As you serve as an evaluator assessing a course, it is important to look at the balance of skills in each e-lesson, the e-course and the e-program. For example, if a learner is listening to an on-line text and is asked to choose from a series of written multiple-choice answers, perhaps skill contamination in reading did not assess the learner’s listening comprehension accurately. Perhaps, inappropriate content, which goes against the learner’s beliefs, was incorporated in the materials, which as research as shown can affect the listening comprehension score of the student. For example, imagine a devout Muslim student listening to a talk by an atheist during the Holy month of Ramadan. Not only would the student be outraged because of the lack of cultural and religious insensitivity, he/she might stop the course immediately losing out on his/her chance for education because of an instructor’s poor judgment. Coupled with the fact that e-courses are more global than traditional classes, cultural suitability is very important. Materials should be interesting and offer content relevant to all participants. Sometimes in the EFL/ESL world, teachers take it upon themselves to make it a soapbox for pushing their beliefs and their culture experiences upon other people who may not share the same ideologies, but must go along with practitioner out of fear of not passing the class. This type of behavior must be avoided at all costs in an e-course.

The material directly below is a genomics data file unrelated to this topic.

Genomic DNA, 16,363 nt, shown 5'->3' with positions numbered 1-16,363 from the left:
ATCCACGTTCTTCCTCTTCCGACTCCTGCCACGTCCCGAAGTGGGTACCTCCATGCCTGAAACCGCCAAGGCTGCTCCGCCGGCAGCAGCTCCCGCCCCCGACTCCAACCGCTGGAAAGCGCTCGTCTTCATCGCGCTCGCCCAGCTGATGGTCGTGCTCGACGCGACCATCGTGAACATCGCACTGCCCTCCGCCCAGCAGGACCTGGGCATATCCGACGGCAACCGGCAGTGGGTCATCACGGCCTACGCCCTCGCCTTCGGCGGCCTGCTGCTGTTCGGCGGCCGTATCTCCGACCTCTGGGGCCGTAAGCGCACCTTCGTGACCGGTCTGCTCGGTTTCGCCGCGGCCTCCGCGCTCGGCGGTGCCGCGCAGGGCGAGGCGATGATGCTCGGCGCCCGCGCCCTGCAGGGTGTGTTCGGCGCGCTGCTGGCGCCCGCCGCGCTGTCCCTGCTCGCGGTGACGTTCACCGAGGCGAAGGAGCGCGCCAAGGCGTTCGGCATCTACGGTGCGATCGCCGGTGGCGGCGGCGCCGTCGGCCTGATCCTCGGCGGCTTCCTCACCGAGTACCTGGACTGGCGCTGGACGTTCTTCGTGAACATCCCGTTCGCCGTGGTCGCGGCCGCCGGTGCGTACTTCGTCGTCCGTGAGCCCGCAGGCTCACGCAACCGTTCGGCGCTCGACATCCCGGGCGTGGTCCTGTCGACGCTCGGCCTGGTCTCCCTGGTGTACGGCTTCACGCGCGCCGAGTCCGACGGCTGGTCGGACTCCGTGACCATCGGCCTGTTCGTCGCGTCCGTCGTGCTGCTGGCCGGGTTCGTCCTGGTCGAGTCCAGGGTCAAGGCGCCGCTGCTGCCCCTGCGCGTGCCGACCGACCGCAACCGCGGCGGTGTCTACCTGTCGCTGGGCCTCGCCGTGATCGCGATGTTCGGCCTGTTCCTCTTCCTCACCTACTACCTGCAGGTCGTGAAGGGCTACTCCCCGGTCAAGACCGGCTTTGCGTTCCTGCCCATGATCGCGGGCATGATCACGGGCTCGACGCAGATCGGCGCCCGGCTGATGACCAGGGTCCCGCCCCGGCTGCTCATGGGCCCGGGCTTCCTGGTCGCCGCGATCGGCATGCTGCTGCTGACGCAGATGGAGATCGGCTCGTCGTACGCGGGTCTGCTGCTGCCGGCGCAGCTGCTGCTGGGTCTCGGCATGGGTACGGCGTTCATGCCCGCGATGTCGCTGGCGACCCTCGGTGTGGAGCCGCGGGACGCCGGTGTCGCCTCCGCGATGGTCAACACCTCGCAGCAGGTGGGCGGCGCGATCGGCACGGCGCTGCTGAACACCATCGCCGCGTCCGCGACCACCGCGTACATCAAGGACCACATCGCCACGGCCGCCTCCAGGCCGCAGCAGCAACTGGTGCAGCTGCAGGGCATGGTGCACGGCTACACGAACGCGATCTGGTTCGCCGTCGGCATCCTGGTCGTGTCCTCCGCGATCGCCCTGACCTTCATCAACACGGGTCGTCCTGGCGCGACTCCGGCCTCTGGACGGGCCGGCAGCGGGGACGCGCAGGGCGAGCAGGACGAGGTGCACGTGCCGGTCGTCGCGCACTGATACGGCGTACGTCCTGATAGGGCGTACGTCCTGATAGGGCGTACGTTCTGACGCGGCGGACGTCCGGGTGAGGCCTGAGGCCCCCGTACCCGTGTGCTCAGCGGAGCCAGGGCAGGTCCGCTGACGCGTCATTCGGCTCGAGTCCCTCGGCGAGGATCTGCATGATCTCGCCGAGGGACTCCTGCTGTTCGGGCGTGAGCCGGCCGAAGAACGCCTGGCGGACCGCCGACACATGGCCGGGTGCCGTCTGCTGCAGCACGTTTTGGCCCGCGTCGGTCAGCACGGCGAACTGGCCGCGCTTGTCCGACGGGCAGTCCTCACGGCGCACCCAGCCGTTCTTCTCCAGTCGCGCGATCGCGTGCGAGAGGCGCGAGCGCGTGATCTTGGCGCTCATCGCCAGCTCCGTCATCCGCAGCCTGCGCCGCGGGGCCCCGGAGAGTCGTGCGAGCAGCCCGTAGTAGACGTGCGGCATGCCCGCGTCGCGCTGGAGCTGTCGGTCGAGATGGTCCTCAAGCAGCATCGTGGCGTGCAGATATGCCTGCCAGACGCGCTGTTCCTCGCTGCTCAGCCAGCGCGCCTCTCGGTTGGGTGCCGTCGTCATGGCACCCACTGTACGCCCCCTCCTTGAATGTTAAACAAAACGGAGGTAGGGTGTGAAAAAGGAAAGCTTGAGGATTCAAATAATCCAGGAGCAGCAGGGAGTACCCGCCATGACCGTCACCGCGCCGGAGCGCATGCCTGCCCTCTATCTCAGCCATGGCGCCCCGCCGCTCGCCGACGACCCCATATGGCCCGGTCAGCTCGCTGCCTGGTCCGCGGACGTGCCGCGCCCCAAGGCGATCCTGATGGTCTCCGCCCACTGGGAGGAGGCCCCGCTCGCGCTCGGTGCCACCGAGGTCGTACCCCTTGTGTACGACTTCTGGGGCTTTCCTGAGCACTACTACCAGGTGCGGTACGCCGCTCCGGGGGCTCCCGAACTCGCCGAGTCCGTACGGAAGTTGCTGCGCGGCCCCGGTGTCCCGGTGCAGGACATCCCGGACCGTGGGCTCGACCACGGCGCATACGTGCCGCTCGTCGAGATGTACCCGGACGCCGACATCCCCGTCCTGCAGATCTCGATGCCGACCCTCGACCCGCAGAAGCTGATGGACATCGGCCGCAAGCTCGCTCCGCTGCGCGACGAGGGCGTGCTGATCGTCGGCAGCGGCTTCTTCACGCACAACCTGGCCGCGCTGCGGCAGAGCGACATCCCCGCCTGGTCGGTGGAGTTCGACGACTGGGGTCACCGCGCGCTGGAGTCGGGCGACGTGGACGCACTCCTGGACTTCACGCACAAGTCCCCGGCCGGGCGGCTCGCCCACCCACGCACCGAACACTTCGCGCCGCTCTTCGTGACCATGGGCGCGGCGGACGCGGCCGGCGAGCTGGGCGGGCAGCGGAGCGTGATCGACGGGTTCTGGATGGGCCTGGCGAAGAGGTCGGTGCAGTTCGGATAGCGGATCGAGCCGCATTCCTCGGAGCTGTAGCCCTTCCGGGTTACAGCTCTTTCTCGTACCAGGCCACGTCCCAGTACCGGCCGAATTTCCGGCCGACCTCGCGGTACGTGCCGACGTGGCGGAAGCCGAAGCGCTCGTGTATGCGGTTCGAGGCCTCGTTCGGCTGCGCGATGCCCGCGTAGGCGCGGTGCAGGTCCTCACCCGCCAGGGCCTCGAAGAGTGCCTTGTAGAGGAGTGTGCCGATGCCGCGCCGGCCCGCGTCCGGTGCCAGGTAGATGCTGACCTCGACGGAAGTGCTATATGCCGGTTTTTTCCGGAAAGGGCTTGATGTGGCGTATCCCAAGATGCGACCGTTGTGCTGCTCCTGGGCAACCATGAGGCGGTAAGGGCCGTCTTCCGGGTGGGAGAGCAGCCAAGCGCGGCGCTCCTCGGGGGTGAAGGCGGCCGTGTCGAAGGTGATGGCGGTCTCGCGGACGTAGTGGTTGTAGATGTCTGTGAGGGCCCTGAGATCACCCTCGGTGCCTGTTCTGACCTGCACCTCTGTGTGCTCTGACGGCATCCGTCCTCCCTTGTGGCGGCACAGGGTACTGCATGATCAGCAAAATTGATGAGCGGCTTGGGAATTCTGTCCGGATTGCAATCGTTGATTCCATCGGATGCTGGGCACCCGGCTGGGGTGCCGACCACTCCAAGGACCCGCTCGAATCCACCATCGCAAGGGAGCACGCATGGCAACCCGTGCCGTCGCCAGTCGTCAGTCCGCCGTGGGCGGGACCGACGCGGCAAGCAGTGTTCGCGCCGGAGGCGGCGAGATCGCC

Although these criteria serve as basic guidelines for evaluators to objectively and subjectively rate on-line language courses offered to learners around the world as well as help those starting to design their own language based on-line courses, it is not limited to specific points of reference. Each on-line course is different and each on-line evaluator should treat each course as such.
Design of E- course
Nothing is worse than entering the class of the Nutty Professor. I once worked with a teacher who forgot everything and lost papers daily. His middle name was disorganization. Sometimes we joked he had two speeds slow and reverse because beyond being late because he forgot where he was supposed to be, he could never get his act together or stay on one train of thought for more than 10 minutes at a time. He could not design a course or run a program despite being a very intelligent individual. He thought you could “wing it” and “jump around” with materials. He never saw the need for consistency or the need for building lessons upon lessons. Often his students were behind in the curriculum and were as lost as he was on a daily basis. The lesson to be learned is: When designing an e-course, one cannot be disorganized!